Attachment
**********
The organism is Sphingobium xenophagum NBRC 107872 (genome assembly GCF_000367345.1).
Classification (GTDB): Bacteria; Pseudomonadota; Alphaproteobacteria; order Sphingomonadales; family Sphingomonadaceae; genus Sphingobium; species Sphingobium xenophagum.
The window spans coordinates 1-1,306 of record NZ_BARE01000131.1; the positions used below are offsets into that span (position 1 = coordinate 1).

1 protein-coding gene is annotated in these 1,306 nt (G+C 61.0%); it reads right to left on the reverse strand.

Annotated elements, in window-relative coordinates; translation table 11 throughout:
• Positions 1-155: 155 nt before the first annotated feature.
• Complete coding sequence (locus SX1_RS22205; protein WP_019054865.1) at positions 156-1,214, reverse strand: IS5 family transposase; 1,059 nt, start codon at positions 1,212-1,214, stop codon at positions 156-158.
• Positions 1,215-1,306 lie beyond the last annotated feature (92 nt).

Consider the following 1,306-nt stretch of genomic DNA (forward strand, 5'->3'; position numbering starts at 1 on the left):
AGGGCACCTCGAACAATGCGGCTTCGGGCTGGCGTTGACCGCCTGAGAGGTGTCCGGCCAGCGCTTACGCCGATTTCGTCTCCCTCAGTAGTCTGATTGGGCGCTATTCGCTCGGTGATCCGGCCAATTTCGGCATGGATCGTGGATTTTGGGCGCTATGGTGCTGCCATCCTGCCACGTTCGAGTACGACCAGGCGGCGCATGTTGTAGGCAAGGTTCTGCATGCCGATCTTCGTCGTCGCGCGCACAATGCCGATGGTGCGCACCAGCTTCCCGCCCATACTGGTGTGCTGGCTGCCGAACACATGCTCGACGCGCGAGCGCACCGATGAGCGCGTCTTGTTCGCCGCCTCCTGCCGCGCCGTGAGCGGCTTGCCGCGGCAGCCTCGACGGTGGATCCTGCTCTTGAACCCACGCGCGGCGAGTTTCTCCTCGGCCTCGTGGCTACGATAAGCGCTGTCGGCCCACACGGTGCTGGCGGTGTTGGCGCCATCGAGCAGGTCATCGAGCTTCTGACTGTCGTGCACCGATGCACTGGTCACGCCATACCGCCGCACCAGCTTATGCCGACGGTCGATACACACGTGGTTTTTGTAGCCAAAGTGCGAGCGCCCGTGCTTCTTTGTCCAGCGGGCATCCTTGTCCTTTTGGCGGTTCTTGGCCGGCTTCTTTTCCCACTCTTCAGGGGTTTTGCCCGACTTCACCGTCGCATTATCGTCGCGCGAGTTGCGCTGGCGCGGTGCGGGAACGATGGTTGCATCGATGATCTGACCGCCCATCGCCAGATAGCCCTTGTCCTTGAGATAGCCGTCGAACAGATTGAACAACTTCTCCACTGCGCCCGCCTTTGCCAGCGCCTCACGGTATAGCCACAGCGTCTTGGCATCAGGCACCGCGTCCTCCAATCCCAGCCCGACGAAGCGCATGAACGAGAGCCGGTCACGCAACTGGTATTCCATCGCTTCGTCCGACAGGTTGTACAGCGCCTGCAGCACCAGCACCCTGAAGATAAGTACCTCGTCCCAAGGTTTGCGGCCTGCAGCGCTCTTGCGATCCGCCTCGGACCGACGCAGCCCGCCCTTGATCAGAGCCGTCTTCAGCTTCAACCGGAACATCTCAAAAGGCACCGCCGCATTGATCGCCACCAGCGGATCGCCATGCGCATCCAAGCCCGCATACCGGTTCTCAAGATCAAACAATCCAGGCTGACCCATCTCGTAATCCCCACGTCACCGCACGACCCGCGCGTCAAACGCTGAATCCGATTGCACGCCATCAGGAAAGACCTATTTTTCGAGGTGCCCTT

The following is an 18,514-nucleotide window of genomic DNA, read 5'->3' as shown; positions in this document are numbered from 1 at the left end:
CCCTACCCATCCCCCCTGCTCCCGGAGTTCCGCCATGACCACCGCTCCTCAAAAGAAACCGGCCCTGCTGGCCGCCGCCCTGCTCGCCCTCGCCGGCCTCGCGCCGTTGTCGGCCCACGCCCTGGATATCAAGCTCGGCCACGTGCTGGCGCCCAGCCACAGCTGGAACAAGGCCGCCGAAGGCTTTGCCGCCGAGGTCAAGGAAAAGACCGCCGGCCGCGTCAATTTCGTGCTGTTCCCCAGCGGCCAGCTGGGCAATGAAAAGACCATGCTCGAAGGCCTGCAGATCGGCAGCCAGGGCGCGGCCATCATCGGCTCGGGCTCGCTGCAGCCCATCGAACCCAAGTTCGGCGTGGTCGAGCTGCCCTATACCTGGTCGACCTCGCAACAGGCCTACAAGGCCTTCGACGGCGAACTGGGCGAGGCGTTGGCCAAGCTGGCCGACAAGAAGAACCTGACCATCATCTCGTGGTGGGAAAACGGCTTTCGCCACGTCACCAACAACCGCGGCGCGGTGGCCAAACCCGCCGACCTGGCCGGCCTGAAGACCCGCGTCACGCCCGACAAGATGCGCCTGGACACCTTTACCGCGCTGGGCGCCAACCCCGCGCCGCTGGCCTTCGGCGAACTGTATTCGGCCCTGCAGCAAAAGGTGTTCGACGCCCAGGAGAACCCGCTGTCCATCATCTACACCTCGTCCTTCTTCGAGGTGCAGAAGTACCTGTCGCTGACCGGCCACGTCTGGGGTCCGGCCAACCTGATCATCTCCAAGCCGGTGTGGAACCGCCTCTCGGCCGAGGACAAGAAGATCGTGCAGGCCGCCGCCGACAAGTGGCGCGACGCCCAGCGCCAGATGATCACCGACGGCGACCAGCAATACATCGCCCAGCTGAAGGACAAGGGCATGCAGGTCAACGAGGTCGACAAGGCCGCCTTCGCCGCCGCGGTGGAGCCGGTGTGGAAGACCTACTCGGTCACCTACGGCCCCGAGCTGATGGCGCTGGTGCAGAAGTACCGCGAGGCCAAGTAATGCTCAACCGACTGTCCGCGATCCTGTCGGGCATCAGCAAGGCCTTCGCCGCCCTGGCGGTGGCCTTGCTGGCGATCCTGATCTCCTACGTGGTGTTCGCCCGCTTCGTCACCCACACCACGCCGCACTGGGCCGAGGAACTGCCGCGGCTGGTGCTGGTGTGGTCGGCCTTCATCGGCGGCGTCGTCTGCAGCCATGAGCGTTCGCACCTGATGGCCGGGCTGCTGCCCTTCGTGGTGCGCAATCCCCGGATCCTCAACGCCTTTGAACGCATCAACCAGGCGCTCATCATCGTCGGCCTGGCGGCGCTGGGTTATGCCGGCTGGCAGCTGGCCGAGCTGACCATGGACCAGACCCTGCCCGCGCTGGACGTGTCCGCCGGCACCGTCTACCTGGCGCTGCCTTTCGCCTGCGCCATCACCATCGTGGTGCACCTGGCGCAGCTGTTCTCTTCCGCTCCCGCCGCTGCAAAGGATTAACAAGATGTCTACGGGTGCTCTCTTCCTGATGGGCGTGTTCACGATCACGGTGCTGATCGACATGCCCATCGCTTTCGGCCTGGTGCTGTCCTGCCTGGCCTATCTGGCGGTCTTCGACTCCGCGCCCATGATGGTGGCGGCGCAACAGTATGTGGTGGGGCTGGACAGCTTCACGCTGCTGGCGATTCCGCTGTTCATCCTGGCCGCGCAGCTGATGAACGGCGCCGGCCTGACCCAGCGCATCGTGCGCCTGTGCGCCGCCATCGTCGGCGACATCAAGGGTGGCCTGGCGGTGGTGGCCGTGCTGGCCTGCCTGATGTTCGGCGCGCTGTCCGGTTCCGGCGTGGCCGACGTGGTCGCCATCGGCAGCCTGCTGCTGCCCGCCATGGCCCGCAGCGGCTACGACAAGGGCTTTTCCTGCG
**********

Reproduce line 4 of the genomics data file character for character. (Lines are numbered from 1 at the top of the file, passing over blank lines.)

1 protein-coding gene is annotated in these 1,306 nt (G+C 61.0%); it reads right to left on the reverse strand.